Wednesday, August 18, 2010

History of Publishing: Part Two

I was recently asked why it’s so important for writers to know about the history of publishing. My reply was, would you buy a house without knowing its history? A house is a big investment, so you’d want to know if the plumbing and electrical work was sound, if the roof leaked or the basement flooded every time it rained. Only a fool would buy a house without first having it inspected for problems.

Likewise, a writer invests a great deal of time and money in a book. It’s difficult to estimate the cost of time spent writing, but marketing a novel certainly isn’t a cheap enterprise. Websites, bookmarks, mailings to stores and libraries, and author tours can quickly drain away a writer’s earned income. Understanding how the publishing business got to where it is today, and using that knowledge to plan for the future, are vital for predicting an author’s success.

As related previously, Harper & Brothers (today simply called Harpers) set the foundation for modern day publishing back in the 1800’s. Colonial and post-Revolutionary printers most often acted as paid publishers, charging authors to print their work and sometimes helping to disseminate that work to the public. Harpers was one of the first companies to use its own money to publish books, paying authors after they recovered the printing costs. With the emergence of the royalty system proposed by George Palmer Putnam in 1846, authors began receiving 10 percent of the cover price of every book sold. (More on royalties in a later blog.)

Following a fire in 1853, Harpers financed two new buildings to house its publishing company. One building was reserved for management, inventory, and wholesaling operations. The other six-story building served as the manufacturing plant with each floor dedicated to a separate task. Overseen by male managers, women manned the steam presses on the first floor. One story up, boys hung the printed sheets to dry before they were folded, sewed, and stitched by workers on the next levels. Higher up in the building, workers fitted the books with covers, pasted down the flyleaves, and trimmed the edges.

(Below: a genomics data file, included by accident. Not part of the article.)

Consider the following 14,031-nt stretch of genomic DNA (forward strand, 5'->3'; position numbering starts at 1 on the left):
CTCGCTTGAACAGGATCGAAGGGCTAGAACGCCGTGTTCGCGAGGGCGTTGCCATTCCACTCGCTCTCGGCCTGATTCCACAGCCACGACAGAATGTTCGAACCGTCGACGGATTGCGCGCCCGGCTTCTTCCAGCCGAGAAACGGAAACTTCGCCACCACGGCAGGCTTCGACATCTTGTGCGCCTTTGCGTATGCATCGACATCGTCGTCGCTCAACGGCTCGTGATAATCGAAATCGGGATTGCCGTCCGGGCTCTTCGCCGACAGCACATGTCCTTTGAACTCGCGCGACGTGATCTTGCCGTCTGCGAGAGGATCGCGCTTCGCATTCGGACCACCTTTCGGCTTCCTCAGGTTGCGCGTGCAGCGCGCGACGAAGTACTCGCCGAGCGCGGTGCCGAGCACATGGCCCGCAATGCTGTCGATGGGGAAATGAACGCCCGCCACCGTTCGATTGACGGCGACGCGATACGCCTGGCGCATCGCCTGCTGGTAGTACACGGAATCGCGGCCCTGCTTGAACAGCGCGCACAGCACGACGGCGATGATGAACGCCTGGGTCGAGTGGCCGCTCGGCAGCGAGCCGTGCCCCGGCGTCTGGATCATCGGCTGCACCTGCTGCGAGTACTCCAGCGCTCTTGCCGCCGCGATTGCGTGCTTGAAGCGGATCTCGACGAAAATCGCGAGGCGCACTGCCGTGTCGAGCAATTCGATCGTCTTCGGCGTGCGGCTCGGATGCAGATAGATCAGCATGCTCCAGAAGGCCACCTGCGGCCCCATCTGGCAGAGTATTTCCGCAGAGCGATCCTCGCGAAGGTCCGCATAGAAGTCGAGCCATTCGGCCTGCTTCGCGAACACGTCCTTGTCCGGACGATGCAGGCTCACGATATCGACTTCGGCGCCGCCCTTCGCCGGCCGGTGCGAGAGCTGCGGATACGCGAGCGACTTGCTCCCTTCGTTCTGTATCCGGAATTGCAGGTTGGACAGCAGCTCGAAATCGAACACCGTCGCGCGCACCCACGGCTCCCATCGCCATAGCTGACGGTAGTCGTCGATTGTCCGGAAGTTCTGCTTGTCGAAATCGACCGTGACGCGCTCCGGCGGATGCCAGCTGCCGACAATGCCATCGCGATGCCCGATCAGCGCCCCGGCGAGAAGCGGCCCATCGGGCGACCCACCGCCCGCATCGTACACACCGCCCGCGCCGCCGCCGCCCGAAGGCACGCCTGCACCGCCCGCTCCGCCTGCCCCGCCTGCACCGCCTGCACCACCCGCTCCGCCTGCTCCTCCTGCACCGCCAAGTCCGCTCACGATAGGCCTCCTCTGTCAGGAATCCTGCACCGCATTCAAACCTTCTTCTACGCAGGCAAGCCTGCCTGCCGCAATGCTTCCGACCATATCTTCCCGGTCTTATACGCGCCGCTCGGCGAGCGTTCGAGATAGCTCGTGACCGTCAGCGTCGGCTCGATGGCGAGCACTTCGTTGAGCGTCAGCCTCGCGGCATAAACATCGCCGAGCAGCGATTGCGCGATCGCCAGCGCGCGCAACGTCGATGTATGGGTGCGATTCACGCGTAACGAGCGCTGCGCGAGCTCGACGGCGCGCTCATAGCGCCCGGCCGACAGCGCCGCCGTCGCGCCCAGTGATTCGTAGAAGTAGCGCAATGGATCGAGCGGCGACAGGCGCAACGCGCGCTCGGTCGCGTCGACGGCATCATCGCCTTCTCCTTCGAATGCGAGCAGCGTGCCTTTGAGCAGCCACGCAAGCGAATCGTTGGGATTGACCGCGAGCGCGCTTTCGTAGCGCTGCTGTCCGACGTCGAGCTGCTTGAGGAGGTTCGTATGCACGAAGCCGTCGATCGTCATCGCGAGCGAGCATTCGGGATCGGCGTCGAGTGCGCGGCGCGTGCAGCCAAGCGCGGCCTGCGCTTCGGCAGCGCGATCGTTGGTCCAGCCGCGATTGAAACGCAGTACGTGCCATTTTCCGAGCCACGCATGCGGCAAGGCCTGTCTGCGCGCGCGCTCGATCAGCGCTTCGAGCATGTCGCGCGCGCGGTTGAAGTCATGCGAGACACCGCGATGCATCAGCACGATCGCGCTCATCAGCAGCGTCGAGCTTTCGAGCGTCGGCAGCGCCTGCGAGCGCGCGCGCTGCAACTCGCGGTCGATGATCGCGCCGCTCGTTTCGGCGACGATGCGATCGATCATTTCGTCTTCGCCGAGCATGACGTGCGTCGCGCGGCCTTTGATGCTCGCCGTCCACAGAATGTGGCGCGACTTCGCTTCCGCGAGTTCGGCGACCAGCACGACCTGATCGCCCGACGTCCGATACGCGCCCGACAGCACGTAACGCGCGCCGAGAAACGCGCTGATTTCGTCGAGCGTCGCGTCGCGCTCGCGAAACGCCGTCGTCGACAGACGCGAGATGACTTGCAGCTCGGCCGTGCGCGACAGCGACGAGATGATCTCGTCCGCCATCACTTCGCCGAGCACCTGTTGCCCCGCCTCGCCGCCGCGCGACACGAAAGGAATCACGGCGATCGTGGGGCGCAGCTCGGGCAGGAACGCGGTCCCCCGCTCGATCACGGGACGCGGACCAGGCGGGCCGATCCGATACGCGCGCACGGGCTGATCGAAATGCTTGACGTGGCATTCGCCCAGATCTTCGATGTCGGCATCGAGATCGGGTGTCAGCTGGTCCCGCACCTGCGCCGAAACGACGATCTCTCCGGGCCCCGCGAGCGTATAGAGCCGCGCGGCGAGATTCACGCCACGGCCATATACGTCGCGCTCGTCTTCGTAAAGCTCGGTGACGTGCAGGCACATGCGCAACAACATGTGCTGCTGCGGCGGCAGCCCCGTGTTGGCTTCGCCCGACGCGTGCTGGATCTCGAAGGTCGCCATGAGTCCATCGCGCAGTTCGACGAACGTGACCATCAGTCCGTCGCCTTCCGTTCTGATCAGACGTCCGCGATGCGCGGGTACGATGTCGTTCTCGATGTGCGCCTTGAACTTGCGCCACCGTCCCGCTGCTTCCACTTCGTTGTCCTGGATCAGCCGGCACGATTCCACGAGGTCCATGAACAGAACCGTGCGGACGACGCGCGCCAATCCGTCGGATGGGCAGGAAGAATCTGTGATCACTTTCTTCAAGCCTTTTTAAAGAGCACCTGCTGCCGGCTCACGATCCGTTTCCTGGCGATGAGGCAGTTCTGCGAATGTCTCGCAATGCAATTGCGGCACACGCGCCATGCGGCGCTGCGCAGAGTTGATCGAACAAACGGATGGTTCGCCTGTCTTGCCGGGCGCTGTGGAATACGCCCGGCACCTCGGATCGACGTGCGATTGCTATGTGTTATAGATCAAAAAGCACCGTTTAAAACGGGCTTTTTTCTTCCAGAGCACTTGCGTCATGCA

This early pattern of assembly line mass production of books ensured the continued rise of Harper Bros. in the publishing business. Labor was cheap in those days, with wages amounting to ten cents per hour in manufacturing, or $1.00 for a 10-hour day. At the same time, hardcover books sold for $1 or more apiece.

To examine the impact of these figures on income, consider how Harriet Beecher Stowe’s book, Uncle Tom’s Cabin, was published in 1852 by John P. Jewett & Company of Cleveland, Ohio. The book numbered 340 pages. If Jewett used a cylinder printing press of the type invented by Richard Hoe in 1846, his company could print 8000 pages per hour, or the equivalent of 23.5 books per hour per printing press. In a 10-hour workday, Jewett could print approximately 235 books per press.

At a retail price of $1 per book, the gross income per press was $235/day while the cost of labor for running that press was $1/day. Add to that the labor costs for binding, etc. and the overhead costs of ink, electricity, etc. and the cost per book rose some. Despite initial costs to publish a book, the resultant income to a company could be enormous. All that mattered was operating enough presses to do a major print run.

An old picture of Harpers’ manufacturing plant shows the first floor press room where each printing press stands cheek by jowl with another press. Given the number of presses owned by Harper, it’s little wonder they were the big boys on the block when it came to American publishing companies.

Harpers would reign as “king of the hill” until the 1927 when Random House was founded by Bennett Cerf, Christopher Coombes, and Donald Klopfer. Sold in 1965 to RCA for $40 million and then again in 1998 to German private media corporation Bertelsmann AG for an estimated $1.4 billion, today Random House is the largest English language book publisher in the world.

Next: Publishing Goes From Privately-held Companies to Multinational Corporations



  1. Mary,

    Great second installment. I'm eagerly looking forward to the next.
    M.T. Logan

  2. Thanks, M.T. I'm enjoying writing this series. I've been researching the subject for years, and am finally getting what I've learned into some semblance of order and down on paper.

  3. This is fascinating stuff! I'm glad you're doing it.

  4. I hope to have the next installment here tomorrow. Blame my lack of enterprise on too many friend-and-family events this week! :)